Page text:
If the Associate is unable for any reason to work on an Assignment he/she should inform the Employment Business by no later than 1hr prior to the start time on the first day of the absence to enable the Employment Business to make alternative arrangements with the Client.

  8. There was also, as part of the same document, a set of terms headed "Associate's Agency Agreement". These too were signed by the appellant. Many of the terms were the same as or similar to those in the first part of the document, but they also provided that the Associate appointed the Employment Business as his agent to arrange Assignments with Clients. Clause 2(a) stated that

    This and the Client Temporary Agreement regulate Assignments undertaken by the Associate with the Client under a contract for services, which applies on each occasion when the Associate provides services to the Client.

    "The Client Temporary Agreement" was said to be a document "in the form shown overleaf which sets out the terms upon which the Associate provides services to the Client". That document is not in evidence.

  9. The tribunal found that the appellant was provided with training, certification materials and tools by Skyblue.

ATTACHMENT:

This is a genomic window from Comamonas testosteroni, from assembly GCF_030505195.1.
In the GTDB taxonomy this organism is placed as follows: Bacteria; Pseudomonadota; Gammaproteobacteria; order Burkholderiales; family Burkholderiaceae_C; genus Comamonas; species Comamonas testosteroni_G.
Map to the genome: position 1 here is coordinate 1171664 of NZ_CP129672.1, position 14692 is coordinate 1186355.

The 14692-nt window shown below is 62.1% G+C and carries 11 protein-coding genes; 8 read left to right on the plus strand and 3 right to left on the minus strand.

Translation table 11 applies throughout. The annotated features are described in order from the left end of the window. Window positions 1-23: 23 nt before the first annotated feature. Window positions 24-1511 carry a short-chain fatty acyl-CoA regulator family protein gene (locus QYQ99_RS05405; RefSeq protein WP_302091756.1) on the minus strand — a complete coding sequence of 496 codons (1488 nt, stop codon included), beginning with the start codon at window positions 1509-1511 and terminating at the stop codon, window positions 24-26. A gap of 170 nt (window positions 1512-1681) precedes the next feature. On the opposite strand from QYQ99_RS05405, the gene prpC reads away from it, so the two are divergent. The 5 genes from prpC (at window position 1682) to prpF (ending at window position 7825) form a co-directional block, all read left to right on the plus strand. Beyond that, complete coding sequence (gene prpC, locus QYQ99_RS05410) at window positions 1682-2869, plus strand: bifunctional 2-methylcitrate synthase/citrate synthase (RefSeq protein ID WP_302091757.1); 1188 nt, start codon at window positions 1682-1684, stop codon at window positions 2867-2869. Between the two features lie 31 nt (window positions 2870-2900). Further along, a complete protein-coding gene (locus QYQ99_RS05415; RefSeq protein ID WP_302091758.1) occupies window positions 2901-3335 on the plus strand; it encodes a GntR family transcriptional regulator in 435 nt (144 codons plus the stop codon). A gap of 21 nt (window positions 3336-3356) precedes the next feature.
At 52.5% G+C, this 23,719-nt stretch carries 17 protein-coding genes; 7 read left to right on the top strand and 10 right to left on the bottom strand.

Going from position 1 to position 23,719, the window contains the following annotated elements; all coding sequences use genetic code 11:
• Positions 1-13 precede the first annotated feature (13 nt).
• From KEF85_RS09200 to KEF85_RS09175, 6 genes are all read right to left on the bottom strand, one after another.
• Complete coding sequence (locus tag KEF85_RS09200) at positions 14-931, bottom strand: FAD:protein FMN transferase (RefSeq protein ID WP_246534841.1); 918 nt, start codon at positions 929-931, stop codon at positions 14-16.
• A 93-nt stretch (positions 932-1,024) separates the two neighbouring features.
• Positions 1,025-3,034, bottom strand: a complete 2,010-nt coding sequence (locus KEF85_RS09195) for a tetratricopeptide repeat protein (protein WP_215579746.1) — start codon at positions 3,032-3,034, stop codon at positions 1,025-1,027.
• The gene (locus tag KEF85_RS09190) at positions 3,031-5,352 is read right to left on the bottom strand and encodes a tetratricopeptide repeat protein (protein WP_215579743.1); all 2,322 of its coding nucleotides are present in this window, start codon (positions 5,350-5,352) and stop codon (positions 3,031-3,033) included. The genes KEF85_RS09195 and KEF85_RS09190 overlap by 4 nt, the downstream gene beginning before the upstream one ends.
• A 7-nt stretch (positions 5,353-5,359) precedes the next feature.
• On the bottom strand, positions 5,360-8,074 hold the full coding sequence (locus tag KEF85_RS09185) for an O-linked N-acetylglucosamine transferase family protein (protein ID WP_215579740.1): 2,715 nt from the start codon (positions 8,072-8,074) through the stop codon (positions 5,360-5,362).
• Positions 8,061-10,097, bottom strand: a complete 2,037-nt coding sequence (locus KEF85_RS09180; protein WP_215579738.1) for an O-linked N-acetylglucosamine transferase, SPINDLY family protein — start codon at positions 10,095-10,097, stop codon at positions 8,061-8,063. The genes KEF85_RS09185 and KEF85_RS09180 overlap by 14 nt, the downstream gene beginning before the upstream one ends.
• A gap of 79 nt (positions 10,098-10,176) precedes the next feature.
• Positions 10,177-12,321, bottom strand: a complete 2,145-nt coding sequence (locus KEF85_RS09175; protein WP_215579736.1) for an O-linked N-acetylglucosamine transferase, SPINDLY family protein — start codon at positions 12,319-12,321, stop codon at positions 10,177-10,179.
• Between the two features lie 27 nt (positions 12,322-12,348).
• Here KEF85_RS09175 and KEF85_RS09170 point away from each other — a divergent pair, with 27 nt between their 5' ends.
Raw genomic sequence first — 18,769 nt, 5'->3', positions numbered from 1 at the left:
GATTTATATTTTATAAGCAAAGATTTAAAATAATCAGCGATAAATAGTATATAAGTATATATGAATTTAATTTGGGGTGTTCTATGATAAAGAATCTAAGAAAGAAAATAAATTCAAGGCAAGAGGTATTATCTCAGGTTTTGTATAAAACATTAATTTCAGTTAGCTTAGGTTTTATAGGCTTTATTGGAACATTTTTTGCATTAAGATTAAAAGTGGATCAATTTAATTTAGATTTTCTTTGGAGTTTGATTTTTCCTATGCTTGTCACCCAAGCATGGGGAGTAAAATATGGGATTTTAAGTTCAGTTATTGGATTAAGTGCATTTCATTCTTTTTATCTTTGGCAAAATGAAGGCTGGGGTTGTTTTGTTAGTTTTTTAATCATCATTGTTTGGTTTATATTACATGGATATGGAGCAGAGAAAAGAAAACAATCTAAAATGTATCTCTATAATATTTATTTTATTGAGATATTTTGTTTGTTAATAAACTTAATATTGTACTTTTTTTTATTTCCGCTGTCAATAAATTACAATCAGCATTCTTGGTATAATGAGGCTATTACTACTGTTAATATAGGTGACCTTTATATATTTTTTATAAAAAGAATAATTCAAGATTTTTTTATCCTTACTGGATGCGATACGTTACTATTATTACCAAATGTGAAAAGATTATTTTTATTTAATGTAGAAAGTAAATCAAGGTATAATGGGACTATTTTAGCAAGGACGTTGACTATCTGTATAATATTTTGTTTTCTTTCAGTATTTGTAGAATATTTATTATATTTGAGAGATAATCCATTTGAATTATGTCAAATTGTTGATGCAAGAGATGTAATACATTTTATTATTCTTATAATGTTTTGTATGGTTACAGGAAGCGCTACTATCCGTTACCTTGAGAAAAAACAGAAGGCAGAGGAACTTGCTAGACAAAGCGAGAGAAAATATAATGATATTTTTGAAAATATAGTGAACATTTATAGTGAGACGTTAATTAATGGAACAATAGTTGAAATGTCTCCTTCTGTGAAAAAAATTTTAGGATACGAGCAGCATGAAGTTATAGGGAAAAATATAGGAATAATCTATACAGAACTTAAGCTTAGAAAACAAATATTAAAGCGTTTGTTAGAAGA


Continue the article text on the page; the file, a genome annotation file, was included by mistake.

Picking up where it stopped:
10. The tribunal did not make any explicit findings about how the system set up under these arrangements operated in practice. Evidence in witness statements filed on behalf of the respondents indicated that, when Skyblue were told by a client, such as Carillion Rail, of the need for a certain number of welders, Skyblue would then identify that number of individuals on their data base. Skyblue then would telephone a person on their data base, such as the appellant, about the assignment. If he accepted it, he would be told the location and nature of the job. Once there, he was directed what to do by the local supervisor. When the work was done, it would be inspected by a welder inspector employed by Carillion Rail or other end-client company, as the case might be. The client company in due course would pay Skyblue on a monthly basis a sum based on the number of welders and hours worked that month and their hourly rates. The tribunal found that the rate of pay for the appellant was considerably higher than that of employees of Carillion Rail.